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Shadow Cast

By Dónal - December 2016

JavaScript

Mouse control

Mouse-controlled CSS shadows.

View Demo

Using the mouse to dynamically control elements on screen can be fun to experiment with and yield interesting effects. Javascript allows for the tracking of mouse pointer coordinates, which can be monitored in real time and applied to control an effect. In this simple example, I’m using these coordinates to control the direction and length of shadows (CSS box-shadow), creating the illusion of a light source that can cast shadows from on-screen elements . I’ll use a pyramid to demonstrate this as it contains basic HTML block elements and it’s 3D geometric shape aids the illusion of depth.

The markup is very basic – the pyramid consists of eight nested <div> blocks:

<div class="pyramid pyramid-base">
  <div class="pyramid">
    <div class="pyramid">
      <div class="pyramid">
        <div class="pyramid"> 
          <div class="pyramid"> 
            <div class="pyramid"> 
              <div class="pyramid">
              </div>
            </div>
          </div>
        </div>
      </div>
    </div>
  </div>
</div>

The CSS sets the outer block in place and applies dimensions to each subsequent block as a percentage of its parent’s dimensions, centering each within it’s parent. The result is a nest of concentric squares of decreasing dimensions. The outer block is rotated slightly and repeated backgrounds are applied to its surfaces and the surrounding body to create the plan view of the pyramid in its desert-like landscape. The final touch of CSS is to initialize the shadows by applying the same box-shadow to each nested <div>.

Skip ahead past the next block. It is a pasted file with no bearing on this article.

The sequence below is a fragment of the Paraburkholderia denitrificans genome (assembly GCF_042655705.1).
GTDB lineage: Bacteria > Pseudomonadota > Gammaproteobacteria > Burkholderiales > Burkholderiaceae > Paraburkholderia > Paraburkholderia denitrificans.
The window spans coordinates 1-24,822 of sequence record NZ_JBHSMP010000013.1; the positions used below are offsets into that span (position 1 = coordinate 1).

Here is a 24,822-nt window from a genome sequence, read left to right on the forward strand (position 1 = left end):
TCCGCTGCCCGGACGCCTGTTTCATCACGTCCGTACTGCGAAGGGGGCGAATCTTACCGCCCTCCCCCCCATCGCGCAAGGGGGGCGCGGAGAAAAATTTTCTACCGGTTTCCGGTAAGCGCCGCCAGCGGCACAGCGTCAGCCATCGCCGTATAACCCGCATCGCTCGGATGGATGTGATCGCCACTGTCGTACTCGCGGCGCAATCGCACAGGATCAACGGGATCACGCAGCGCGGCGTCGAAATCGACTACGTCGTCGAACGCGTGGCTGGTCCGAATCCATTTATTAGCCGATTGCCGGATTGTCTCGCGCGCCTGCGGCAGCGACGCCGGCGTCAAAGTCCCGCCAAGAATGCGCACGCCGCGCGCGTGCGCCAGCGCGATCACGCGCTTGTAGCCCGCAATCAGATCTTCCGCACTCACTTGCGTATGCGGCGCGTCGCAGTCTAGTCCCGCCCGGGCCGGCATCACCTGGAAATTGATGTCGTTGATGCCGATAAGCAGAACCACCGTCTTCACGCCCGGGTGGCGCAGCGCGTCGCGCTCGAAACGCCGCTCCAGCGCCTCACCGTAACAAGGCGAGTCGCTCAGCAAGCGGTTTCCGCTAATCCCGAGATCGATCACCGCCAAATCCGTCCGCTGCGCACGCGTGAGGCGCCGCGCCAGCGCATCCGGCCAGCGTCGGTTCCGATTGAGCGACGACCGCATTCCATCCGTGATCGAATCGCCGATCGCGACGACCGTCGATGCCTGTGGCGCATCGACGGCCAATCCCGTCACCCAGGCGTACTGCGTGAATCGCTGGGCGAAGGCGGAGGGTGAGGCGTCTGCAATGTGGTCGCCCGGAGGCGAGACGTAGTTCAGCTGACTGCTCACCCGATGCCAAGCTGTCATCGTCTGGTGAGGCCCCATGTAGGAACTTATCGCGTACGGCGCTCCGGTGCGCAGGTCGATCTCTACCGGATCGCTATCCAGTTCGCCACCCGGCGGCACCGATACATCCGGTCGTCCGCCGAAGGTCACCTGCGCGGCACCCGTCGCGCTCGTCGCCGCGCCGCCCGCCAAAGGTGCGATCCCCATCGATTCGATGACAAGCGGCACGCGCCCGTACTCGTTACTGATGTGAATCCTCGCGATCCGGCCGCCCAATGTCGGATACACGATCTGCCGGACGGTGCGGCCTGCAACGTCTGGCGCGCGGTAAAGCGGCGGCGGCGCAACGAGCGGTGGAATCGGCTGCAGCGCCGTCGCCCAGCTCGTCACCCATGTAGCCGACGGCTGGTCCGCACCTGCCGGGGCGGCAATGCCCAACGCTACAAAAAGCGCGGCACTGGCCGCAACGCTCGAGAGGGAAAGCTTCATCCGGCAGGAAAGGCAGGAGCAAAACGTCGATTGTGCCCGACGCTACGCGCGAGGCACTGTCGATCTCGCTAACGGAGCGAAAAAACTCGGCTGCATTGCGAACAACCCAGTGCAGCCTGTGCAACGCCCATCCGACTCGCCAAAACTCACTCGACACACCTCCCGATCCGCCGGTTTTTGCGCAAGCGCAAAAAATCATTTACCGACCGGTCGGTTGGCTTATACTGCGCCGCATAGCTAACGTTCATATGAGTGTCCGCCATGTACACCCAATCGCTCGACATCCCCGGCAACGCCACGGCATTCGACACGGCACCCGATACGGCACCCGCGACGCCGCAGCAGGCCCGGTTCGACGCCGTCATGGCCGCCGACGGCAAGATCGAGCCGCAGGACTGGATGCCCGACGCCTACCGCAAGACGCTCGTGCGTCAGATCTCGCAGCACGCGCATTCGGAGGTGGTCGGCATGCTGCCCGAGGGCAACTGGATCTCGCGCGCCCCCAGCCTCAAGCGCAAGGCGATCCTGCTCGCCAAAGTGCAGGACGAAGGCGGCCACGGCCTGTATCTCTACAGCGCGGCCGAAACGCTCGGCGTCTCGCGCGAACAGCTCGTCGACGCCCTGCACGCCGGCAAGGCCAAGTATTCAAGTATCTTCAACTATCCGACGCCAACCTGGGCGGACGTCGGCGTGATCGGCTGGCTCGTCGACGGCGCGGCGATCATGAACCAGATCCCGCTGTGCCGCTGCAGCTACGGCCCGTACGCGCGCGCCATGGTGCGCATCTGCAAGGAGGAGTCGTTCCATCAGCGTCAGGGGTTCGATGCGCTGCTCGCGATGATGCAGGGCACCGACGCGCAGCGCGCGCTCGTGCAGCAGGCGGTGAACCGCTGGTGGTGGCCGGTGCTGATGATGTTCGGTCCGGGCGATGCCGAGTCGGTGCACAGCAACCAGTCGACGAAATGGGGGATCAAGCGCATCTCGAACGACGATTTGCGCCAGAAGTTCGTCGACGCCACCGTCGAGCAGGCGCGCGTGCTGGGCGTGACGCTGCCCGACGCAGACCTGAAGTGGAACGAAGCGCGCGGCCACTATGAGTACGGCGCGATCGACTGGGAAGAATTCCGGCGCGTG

body {
margin: 0;
background: #fff5cc;
background: url(http://klindenmeyer.com/wp-content/uploads/2013/02/Sand-Texture.jpg);
}
 
.pyramid {
position: absolute;
width: 86%;
height: 86%;
top: 7%;
left: 7%;
box-shadow: 0px 0px 20px 2px #333;
background: #ffeecc;
background: url(http://www.marshalls.co.uk/dam-svc/AssetStore/Saxon-Textured-Kerb--Natural-5961.jpg?MaxWidth=1920&MaxHeight=1080);
}
 
.pyramid-base {
position: absolute;
top: 50%;
left: 50%;
width: 360px;
height: 360px;
margin: -180px 0 0 -180px;
box-shadow: 0px 10px 20px 2px #333;
 
-webkit-transform: rotate(5deg);
-moz-transform: rotate(5deg);
transform: rotate(5deg);
}

As is so often the case, JavaScript (with the help of jQuery) will bring this to life. The idea here is that when the mouse hovers directly over the pyramid, the shadow will be at its minimum, much like the sun shining from directly overhead. The further the mouse moves away from the pyramid, the more shadow it casts. So first, let’s determine the centre of the pyramid by finding its offset location on the screen, its width and height, and then working out the centre:

// Get centre of pyramid
var pyramidBase = $('.pyramid-base');
var offset = pyramidBase.offset();
var width = pyramidBase.width();
var height = pyramidBase.height();
var centerX = offset.left + width / 2;